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Consider this code:

int main()
    cout << true ? "Yes" : "No";
    return 0;

Its output will be 1 , not Yes or No. Why is it that true is sent to the output stream instead of the Yes or No strings? How does the rest of the inline if get parsed?

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operators precedence - use parenthesis – davka May 12 '11 at 12:28
next question (will probably be closed if i asked it): why does "cout << true;" print "1". what's with this design decision? – Agnel Kurian May 12 '11 at 12:54
@Agnel Kurian: I guess it has to do with the fact that storing 1 or 0 is the most simple/efficient way of representing a boolean value in a text file. Moreover it is language agnostic. – ereOn May 12 '11 at 13:53
Its not called an "inline if," it's called the "conditional operator." Sometimes it's referred to as the "ternary operator" because it's the only operator in C++ that takes 3 parameters. – John Dibling May 12 '11 at 14:10

1 Answer 1

up vote 10 down vote accepted

It has to do with order of operations. It's the same as:

  (cout << true) ? "Yes" : "No";

cout << true returns an ostream&, which must have a conversion to bool or an equivalent. The result of ?: is thrown away.

If this seems odd (why this precedence?), just remember that ostream's operator<< is an overload introduced in C++ code, which doesn't allow precedence changing. The precedence of << is designed for what makes sense for bit-shifting. Its use as a streaming operator came much later.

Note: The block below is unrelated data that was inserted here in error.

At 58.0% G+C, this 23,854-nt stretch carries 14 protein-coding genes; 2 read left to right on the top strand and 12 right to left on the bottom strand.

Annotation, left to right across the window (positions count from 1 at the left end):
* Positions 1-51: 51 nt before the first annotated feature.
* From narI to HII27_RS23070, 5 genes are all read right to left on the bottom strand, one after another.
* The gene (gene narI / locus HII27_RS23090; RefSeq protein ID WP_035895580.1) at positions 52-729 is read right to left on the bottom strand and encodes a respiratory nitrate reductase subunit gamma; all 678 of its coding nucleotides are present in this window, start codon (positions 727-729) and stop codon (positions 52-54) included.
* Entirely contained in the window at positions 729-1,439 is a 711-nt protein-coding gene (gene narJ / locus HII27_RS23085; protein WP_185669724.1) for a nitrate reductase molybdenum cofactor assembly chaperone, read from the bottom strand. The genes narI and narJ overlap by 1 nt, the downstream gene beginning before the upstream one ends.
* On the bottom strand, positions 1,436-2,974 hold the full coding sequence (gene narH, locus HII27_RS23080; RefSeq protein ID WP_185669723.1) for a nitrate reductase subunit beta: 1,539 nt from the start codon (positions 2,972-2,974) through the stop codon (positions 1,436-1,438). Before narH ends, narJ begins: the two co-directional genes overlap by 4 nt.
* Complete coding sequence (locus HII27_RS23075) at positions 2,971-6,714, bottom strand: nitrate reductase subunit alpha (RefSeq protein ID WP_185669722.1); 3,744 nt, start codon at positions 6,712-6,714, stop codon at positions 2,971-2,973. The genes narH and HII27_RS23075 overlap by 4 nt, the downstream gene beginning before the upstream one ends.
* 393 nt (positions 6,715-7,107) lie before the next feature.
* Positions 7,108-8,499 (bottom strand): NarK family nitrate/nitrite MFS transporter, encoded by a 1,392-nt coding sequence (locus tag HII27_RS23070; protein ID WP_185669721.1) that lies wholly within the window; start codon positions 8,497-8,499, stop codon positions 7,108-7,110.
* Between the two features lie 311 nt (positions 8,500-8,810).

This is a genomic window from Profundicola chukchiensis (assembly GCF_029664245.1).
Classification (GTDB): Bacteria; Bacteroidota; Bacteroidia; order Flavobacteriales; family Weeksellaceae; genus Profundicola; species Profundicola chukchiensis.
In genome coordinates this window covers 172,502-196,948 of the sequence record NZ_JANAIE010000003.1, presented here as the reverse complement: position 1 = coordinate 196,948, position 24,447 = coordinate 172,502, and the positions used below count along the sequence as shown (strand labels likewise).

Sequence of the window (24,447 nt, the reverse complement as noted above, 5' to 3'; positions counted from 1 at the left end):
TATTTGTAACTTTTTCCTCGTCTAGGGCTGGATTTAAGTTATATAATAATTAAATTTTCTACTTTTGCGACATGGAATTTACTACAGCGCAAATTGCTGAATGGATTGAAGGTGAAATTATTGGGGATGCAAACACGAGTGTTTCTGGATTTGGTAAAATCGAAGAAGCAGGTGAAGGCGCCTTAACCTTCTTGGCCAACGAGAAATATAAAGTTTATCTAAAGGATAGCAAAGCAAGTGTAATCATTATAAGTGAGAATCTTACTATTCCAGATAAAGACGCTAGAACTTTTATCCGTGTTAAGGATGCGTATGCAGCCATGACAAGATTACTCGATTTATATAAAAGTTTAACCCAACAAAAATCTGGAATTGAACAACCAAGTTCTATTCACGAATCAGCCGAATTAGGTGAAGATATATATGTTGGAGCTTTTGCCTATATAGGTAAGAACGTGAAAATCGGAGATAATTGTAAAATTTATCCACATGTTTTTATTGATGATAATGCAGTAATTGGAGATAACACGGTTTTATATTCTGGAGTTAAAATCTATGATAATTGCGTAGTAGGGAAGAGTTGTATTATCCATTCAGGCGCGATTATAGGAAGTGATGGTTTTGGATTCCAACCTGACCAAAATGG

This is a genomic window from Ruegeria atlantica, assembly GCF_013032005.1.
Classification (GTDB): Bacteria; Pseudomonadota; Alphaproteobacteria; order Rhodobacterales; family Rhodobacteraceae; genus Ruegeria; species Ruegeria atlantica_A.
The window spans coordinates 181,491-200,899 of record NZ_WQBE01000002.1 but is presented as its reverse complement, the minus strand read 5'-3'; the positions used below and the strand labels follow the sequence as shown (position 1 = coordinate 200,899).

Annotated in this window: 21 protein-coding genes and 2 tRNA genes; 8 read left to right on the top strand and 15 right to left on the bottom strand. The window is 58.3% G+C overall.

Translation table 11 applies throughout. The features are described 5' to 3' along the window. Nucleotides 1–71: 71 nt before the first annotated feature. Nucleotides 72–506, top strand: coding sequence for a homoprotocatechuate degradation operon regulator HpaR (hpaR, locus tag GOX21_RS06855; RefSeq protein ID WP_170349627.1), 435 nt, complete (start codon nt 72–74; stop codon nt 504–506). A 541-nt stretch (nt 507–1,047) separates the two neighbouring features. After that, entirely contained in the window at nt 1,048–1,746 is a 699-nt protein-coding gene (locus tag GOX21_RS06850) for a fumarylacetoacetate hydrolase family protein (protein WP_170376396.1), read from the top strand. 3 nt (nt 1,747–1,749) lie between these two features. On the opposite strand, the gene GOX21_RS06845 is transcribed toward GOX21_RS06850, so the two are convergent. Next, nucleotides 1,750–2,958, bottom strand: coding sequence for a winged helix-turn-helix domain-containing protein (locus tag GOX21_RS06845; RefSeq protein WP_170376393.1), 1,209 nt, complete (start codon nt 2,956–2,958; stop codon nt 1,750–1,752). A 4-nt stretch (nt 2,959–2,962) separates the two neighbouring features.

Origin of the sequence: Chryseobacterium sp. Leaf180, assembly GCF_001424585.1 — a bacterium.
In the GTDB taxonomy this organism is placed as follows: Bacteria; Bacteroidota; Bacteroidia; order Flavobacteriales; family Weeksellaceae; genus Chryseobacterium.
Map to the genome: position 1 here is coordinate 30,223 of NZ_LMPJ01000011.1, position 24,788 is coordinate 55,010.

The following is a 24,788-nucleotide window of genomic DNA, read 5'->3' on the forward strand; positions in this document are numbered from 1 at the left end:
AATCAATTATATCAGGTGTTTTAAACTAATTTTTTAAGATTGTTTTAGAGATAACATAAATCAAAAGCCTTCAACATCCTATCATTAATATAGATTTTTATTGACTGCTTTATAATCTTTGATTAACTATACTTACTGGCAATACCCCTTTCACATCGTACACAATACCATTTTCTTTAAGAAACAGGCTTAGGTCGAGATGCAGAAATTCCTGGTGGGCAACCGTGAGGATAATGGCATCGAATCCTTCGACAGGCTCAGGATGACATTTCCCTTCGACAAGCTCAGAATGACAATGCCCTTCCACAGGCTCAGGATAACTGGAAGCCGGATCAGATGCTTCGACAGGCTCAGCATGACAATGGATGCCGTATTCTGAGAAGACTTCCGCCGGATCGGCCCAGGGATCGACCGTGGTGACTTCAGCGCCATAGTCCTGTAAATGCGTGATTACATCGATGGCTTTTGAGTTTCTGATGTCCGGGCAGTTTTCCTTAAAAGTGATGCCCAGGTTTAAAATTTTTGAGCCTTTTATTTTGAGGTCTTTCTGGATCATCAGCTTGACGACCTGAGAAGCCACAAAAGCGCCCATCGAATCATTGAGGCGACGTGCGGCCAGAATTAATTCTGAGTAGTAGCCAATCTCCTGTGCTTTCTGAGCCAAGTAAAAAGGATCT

Edit: Probably converting to (void*) using this:

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Aha, thank you! Exactly the kind of answer I was hoping for. :) – Paul Manta May 12 '11 at 12:30
Almost always a good idea to put ternary operators in parenthesis, it generally helps readability: cout << (true ? "Yes" : "No"); – GrahamS May 12 '11 at 12:38
@GrahamS: not to mention that more parens help my code reviewer when I meant x == y ? foo() : bar(); but typed x = y ? foo() : bar();. If I'd typed (x = y) ? foo() : bar();, that looks far more suspect before I even know what any of the variables and functions mean. Admittedly, that's not a very realistic error, you'd be unlucky if that compiled and even vaguely looked like working, but it's another case where the ternary operator benefits from some help with readability. – Steve Jessop May 12 '11 at 12:46
I always use parentheses. I just noticed this little bit of unexpected behavior and I wanted to know what caused it. – Paul Manta May 12 '11 at 12:54

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